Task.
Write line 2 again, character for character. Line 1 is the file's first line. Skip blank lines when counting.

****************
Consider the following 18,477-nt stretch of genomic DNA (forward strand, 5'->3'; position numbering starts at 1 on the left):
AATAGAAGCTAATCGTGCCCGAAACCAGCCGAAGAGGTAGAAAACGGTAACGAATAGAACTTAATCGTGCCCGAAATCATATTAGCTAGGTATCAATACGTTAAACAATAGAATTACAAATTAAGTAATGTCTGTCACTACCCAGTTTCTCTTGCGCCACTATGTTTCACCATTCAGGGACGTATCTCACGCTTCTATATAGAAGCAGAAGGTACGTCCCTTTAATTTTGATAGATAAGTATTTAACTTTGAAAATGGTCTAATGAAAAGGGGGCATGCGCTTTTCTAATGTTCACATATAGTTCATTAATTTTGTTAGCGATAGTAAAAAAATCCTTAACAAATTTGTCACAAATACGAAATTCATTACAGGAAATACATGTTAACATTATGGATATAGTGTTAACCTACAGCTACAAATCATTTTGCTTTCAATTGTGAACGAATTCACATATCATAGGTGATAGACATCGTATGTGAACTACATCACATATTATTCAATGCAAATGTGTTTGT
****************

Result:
AATAGAAGCTAATCGTGCCCGAAACCAGCCGAAGAGGTAGAAAACGGTAACGAATAGAACTTAATCGTGCCCGAAATCATATTAGCTAGGTATCAATACGTTAAACAATAGAATTACAAATTAAGTAATGTCTGTCACTACCCAGTTTCTCTTGCGCCACTATGTTTCACCATTCAGGGACGTATCTCACGCTTCTATATAGAAGCAGAAGGTACGTCCCTTTAATTTTGATAGATAAGTATTTAACTTTGAAAATGGTCTAATGAAAAGGGGGCATGCGCTTTTCTAATGTTCACATATAGTTCATTAATTTTGTTAGCGATAGTAAAAAAATCCTTAACAAATTTGTCACAAATACGAAATTCATTACAGGAAATACATGTTAACATTATGGATATAGTGTTAACCTACAGCTACAAATCATTTTGCTTTCAATTGTGAACGAATTCACATATCATAGGTGATAGACATCGTATGTGAACTACATCACATATTATTCAATGCAAATGTGTTTGT